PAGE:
Weird History
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German Citizens Describe What Life Was Like After WWII

Updated December 23, 2020 268.5k views15 items

Living in Germany after World War II was a grim reality for citizens coming to terms with both conflict and atrocity. Almost everyone had to cope with loss, as an estimated 8.8 million German civilians and 5.5 million German military members lost their lives due to WWII.  

Those who survived often grappled with lifelong mental and physical health issues, while communities struggled to rebuild homes and restore order. Resources were scarce, communication with the outside world was non-existent, and roads remained quiet as families lived amid the destruction.

German citizens emerged in 1945 with a unique shame that would remain in their culture for decades. The damage of WWII continues to carry effects, from veterans' psychological damage to unexploded ordnance still found across former battlefields. These stories, from those who experienced a post-war Germany, paint the picture of a grieving culture fighting to rebuild the communities they helped eradicate.

  • Entire Communities Suffered From PTSD

    Photo: Colegio de San Juan de Letran / Wikimedia Commons / CC BY-SA 4.0

    From Redditor /u/OneRedBeard:

    After [WWII], the country suffered from collective PTSD... We were a broken, defeated, extinguished people in 1945. 60 million human beings suffering from PTSD. And knowing that not only did you lose... but also that you were on the wrong side. On the wrong side of morality, of humanity, of history.

    We were the bad guys. There was no pride. Just the knowledge that we were at rock bottom, and rightfully so.

  • Many German Veterans Never Recovered From The Physical And Mental Torment

    From Redditor /u/sw66sw:

    Both my grandfathers were [involved], of course. One was younger and got drafted in '40. For his troubles, he came home with an alcohol problem and tuberculosis he caught in a POW camp. I never met him. He had three children with the wife he beat during one of his "episodes" and [passed] shortly after the youngest was born, leaving a young widow with three small children and three elderly relatives, with no money, to fend for herself.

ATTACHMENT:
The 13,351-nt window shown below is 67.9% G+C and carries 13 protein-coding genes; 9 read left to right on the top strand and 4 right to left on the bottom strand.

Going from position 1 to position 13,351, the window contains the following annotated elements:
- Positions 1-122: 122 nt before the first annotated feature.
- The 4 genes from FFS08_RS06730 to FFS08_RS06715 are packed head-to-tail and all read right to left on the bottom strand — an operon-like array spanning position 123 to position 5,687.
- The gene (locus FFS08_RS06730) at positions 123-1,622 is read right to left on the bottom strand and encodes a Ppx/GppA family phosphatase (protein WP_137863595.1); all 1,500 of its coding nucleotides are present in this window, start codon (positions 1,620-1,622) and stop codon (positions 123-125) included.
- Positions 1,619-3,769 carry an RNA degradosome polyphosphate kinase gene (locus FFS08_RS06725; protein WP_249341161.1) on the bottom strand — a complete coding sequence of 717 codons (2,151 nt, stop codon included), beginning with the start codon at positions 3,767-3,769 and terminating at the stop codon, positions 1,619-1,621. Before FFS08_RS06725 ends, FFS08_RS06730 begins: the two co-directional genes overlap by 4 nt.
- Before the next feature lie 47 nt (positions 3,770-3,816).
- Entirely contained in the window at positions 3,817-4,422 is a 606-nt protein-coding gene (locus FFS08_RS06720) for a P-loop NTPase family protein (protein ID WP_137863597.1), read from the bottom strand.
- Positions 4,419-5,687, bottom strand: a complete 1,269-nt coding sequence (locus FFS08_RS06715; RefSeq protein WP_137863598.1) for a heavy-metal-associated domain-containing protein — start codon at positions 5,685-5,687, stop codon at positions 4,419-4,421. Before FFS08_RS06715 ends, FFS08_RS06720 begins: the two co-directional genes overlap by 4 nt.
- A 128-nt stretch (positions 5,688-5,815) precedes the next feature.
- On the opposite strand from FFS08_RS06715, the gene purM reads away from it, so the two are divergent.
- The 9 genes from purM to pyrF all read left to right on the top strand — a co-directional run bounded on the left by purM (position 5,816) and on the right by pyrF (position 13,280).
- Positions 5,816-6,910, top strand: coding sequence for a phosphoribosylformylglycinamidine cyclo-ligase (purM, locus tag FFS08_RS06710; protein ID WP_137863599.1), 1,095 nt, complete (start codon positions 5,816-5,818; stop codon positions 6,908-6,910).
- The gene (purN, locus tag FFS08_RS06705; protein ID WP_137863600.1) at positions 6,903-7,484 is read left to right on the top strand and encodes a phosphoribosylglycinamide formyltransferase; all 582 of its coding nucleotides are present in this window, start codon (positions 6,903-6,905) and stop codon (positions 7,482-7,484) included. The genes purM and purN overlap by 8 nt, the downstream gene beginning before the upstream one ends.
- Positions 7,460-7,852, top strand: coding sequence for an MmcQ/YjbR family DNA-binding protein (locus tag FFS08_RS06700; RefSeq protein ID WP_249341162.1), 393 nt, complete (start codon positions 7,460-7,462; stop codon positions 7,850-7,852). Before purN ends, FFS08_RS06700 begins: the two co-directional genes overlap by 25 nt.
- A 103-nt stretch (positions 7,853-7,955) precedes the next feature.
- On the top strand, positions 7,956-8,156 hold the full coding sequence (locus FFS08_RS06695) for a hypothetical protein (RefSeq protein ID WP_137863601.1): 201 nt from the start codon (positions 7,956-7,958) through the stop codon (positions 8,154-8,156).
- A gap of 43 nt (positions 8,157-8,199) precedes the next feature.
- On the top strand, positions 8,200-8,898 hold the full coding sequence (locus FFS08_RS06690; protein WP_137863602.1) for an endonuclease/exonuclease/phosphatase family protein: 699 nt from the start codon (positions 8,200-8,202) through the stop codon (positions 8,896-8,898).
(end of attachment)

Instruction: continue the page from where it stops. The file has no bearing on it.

The other one served from the first day to the last, poor sod, and then was a POW for two years (luckily with the Americans). He had shrapnel in his body for the rest of his life, caught malaria in the Russian swamps or maybe in Africa with Rommel, that plagued him until he was an old man and had to have half his stomach removed because he had so many stomach ulcers. Lost a toe in the snow in Norway.

  • There Was The Omnipresent Fear That It Could Happen Again

    Photo: von Vitavia / Wikimedia Commons / CC BY-SA 4.0

    From Redditor /u/sw66sw:

    [My grandfather] told me his... stories - first the funny ones and then, the older I got, they got more and more terrible. "Don't forget," he'd say, "but don't tell anyone about this." He was so ashamed. And so angry, still, 40, 50 years later.

    "They took my best years, those f*cking Nazis."... we must look out for them; it can happen again," "Beware," "Pay attention to politics! Speak up," "we couldn't stop them ... maybe you can, next time."

    I had it hammered into my brain, over and over and over.

  • Virtually Every German Citizen Was Affected By The Conflict

    From Redditor /u/Aetrion:

    When I was growing up in Germany in the '80s and '90s, you could ask any old person about [WWII] and they would tell you about the horrors they had seen, the friends they lost, the neighbors who disappeared...

    My grandma used to tell us about how her mother would scoop up phosphorous bombs with a snow shovel and throw them in a garbage can full of water. One time she recounted a story of a girl having her throat torn out by attack dogs in front of her. She said some friends died because they played with unexploded scatter bombs that looked like pens and still yelled at us when we were kids and picked up anything in the streets because you'd never know if it was dangerous.